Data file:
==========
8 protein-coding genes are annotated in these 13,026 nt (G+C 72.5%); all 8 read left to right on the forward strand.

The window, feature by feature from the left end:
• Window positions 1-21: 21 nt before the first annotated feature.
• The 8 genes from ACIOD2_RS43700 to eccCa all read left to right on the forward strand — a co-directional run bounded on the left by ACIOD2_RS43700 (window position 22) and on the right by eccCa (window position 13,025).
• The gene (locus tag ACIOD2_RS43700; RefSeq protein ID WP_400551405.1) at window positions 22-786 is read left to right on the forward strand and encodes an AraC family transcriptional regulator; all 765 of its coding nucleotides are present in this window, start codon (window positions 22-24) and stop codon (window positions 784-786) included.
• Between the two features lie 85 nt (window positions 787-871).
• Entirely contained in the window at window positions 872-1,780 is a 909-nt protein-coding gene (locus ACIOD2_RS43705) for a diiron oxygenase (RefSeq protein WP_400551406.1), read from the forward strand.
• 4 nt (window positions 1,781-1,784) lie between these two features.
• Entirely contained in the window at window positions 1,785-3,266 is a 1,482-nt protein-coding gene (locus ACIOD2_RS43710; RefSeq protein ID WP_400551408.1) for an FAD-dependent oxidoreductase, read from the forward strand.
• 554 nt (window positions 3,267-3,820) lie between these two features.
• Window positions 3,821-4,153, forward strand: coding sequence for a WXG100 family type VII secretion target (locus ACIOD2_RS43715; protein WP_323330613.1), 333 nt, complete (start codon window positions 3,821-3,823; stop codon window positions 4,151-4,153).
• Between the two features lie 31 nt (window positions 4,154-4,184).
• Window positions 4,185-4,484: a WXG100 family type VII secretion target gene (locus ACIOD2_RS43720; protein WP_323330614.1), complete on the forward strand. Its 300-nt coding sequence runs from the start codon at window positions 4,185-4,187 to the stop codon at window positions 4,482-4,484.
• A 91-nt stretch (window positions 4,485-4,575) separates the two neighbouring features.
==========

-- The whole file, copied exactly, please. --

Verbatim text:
8 protein-coding genes are annotated in these 13,026 nt (G+C 72.5%); all 8 read left to right on the forward strand.

The window, feature by feature from the left end:
• Window positions 1-21: 21 nt before the first annotated feature.
• The 8 genes from ACIOD2_RS43700 to eccCa all read left to right on the forward strand — a co-directional run bounded on the left by ACIOD2_RS43700 (window position 22) and on the right by eccCa (window position 13,025).
• The gene (locus tag ACIOD2_RS43700; RefSeq protein ID WP_400551405.1) at window positions 22-786 is read left to right on the forward strand and encodes an AraC family transcriptional regulator; all 765 of its coding nucleotides are present in this window, start codon (window positions 22-24) and stop codon (window positions 784-786) included.
• Between the two features lie 85 nt (window positions 787-871).
• Entirely contained in the window at window positions 872-1,780 is a 909-nt protein-coding gene (locus ACIOD2_RS43705) for a diiron oxygenase (RefSeq protein WP_400551406.1), read from the forward strand.
• 4 nt (window positions 1,781-1,784) lie between these two features.
• Entirely contained in the window at window positions 1,785-3,266 is a 1,482-nt protein-coding gene (locus ACIOD2_RS43710; RefSeq protein ID WP_400551408.1) for an FAD-dependent oxidoreductase, read from the forward strand.
• 554 nt (window positions 3,267-3,820) lie between these two features.
• Window positions 3,821-4,153, forward strand: coding sequence for a WXG100 family type VII secretion target (locus ACIOD2_RS43715; protein WP_323330613.1), 333 nt, complete (start codon window positions 3,821-3,823; stop codon window positions 4,151-4,153).
• Between the two features lie 31 nt (window positions 4,154-4,184).
• Window positions 4,185-4,484: a WXG100 family type VII secretion target gene (locus ACIOD2_RS43720; protein WP_323330614.1), complete on the forward strand. Its 300-nt coding sequence runs from the start codon at window positions 4,185-4,187 to the stop codon at window positions 4,482-4,484.
• A 91-nt stretch (window positions 4,485-4,575) separates the two neighbouring features.